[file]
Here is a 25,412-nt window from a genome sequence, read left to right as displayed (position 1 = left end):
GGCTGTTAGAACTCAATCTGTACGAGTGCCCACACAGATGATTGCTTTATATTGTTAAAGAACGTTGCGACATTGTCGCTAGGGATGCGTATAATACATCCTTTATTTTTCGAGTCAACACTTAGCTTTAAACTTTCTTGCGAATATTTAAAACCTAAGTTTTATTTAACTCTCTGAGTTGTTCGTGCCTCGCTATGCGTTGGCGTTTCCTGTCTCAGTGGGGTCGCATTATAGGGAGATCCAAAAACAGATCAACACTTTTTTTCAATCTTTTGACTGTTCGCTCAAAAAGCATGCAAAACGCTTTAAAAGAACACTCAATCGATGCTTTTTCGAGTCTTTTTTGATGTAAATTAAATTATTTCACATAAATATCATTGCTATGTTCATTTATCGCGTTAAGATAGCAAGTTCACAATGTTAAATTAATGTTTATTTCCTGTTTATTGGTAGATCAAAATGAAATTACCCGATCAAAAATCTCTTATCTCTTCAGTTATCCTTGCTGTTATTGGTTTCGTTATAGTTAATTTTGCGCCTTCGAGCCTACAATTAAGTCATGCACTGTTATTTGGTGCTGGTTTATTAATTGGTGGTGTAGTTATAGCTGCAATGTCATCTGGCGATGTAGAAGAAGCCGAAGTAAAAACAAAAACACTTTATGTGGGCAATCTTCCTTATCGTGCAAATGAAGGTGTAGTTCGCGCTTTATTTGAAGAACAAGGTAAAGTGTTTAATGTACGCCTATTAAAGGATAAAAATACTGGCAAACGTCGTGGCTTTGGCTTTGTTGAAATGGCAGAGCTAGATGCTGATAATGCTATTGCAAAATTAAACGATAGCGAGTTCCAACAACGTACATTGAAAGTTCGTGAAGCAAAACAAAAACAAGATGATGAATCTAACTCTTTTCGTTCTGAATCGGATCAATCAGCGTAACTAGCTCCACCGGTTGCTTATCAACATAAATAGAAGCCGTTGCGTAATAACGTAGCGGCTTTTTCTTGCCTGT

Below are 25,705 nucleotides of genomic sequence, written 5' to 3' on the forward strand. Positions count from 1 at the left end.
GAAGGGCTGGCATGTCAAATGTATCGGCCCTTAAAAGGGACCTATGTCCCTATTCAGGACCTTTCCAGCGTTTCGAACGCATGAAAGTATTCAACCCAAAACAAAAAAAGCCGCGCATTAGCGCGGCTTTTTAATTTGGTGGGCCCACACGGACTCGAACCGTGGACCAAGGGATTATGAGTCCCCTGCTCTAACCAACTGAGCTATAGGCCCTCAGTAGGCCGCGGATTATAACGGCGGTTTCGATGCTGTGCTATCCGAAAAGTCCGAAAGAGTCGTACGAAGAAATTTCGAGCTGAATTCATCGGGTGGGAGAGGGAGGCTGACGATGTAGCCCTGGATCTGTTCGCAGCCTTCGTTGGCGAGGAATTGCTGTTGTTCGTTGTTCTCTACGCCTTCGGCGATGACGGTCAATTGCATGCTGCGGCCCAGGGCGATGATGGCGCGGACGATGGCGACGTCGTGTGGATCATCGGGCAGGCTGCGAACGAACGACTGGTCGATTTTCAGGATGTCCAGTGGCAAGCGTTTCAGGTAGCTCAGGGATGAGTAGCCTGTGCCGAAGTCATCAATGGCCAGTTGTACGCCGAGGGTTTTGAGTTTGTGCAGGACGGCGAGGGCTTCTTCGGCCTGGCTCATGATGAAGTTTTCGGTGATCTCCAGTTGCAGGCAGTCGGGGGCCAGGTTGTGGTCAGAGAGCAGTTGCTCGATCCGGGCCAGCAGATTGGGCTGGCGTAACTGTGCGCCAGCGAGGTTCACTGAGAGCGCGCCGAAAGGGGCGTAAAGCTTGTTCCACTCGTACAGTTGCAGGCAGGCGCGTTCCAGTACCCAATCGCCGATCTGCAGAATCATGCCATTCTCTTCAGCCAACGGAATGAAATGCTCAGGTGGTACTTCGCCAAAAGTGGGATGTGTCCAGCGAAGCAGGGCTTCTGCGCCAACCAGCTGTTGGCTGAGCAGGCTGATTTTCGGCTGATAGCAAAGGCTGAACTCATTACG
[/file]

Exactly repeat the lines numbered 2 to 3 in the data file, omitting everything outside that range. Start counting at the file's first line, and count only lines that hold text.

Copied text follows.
GGCTGTTAGAACTCAATCTGTACGAGTGCCCACACAGATGATTGCTTTATATTGTTAAAGAACGTTGCGACATTGTCGCTAGGGATGCGTATAATACATCCTTTATTTTTCGAGTCAACACTTAGCTTTAAACTTTCTTGCGAATATTTAAAACCTAAGTTTTATTTAACTCTCTGAGTTGTTCGTGCCTCGCTATGCGTTGGCGTTTCCTGTCTCAGTGGGGTCGCATTATAGGGAGATCCAAAAACAGATCAACACTTTTTTTCAATCTTTTGACTGTTCGCTCAAAAAGCATGCAAAACGCTTTAAAAGAACACTCAATCGATGCTTTTTCGAGTCTTTTTTGATGTAAATTAAATTATTTCACATAAATATCATTGCTATGTTCATTTATCGCGTTAAGATAGCAAGTTCACAATGTTAAATTAATGTTTATTTCCTGTTTATTGGTAGATCAAAATGAAATTACCCGATCAAAAATCTCTTATCTCTTCAGTTATCCTTGCTGTTATTGGTTTCGTTATAGTTAATTTTGCGCCTTCGAGCCTACAATTAAGTCATGCACTGTTATTTGGTGCTGGTTTATTAATTGGTGGTGTAGTTATAGCTGCAATGTCATCTGGCGATGTAGAAGAAGCCGAAGTAAAAACAAAAACACTTTATGTGGGCAATCTTCCTTATCGTGCAAATGAAGGTGTAGTTCGCGCTTTATTTGAAGAACAAGGTAAAGTGTTTAATGTACGCCTATTAAAGGATAAAAATACTGGCAAACGTCGTGGCTTTGGCTTTGTTGAAATGGCAGAGCTAGATGCTGATAATGCTATTGCAAAATTAAACGATAGCGAGTTCCAACAACGTACATTGAAAGTTCGTGAAGCAAAACAAAAACAAGATGATGAATCTAACTCTTTTCGTTCTGAATCGGATCAATCAGCGTAACTAGCTCCACCGGTTGCTTATCAACATAAATAGAAGCCGTTGCGTAATAACGTAGCGGCTTTTTCTTGCCTGT

Below are 25,705 nucleotides of genomic sequence, written 5' to 3' on the forward strand. Positions count from 1 at the left end.